"We are 100 percent committed to compensate them", BA chief executive Alex Cruz told BBC radio.
British Airways today announced the theft of customer data from its website and mobile application. To have your customers' financial information stolen by unidentified hackers.
BA has confirmed that only bookings made between 22:58 BST 21 August and 21:45 5 September are thought to have been affected, however, those customers involved are likely to have had their personal and financial details compromised as a result.
Customers who bought tickets from ba.com or the airline's official app are being advised to contact their credit card providers. "No passport or travel details were stolen".
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Anyone who booked flights during the exposed time will be contacted directly by the airline, which will include information on the breach and advice on moving forward.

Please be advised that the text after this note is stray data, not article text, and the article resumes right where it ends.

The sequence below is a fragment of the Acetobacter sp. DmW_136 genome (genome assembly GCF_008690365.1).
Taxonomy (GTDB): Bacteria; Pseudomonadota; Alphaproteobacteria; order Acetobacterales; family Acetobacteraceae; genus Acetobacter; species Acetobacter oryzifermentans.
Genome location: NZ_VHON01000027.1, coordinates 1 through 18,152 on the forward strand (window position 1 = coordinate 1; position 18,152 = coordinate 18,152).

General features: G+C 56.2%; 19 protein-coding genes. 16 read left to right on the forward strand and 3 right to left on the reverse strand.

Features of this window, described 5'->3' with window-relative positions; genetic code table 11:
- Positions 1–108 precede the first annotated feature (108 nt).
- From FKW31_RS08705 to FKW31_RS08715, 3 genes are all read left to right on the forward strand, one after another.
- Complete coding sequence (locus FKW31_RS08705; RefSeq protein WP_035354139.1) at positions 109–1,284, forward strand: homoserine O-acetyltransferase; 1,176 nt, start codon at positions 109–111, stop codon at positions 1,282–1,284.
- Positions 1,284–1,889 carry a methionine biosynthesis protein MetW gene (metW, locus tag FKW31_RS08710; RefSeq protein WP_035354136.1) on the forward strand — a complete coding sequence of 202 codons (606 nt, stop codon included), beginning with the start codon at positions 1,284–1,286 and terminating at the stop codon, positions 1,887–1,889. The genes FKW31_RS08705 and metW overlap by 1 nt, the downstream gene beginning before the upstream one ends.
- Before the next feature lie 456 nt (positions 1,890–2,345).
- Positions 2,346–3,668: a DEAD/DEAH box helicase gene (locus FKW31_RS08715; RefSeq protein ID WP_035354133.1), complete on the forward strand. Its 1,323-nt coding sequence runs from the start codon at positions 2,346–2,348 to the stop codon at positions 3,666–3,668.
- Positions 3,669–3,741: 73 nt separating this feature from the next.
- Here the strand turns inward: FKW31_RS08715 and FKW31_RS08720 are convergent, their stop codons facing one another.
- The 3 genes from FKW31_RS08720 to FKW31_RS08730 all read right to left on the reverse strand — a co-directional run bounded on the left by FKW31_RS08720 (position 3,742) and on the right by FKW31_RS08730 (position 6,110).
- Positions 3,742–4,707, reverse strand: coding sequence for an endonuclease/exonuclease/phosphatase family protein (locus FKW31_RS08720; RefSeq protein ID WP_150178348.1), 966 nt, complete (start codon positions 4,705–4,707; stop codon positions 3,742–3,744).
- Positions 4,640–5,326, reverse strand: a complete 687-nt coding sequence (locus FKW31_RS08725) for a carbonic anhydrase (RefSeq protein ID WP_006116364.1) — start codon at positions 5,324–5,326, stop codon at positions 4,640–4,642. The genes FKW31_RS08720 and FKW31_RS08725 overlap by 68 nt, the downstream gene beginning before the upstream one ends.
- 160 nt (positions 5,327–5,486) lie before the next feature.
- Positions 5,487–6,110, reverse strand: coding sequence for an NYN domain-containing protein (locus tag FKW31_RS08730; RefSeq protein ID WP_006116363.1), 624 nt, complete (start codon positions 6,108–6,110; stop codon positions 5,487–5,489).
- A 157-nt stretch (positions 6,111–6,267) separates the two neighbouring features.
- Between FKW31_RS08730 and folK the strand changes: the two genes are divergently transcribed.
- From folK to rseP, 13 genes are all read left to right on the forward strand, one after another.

Cruz said the carrier was "deeply sorry" for the disruption caused by the sophisticated crime, which was unprecedented in the more than 20 years that BA had operated online.
British Airways is the largest airline in the United Kingdom and one of the largest in the world. We will continue to keep our customers updated with the very latest information. Even well-protected companies can be hacked, so the mere fact that the data was compromised doesn't mean the company is at fault.
The move is also accord with GDPR provisions, which require organizations in the United Kingdom to report certain types of personal data breach to ICO within 72 hours of learning about the incident. It wasn't so long ago you could ground 75,000 of them just with the flick of a computer switch.
Just a month after the new European Union rules on data came into force - General Data Protection Regulation, or GDPR - members of BA's frequent flyer programme received an email reassuring them about the security of their information.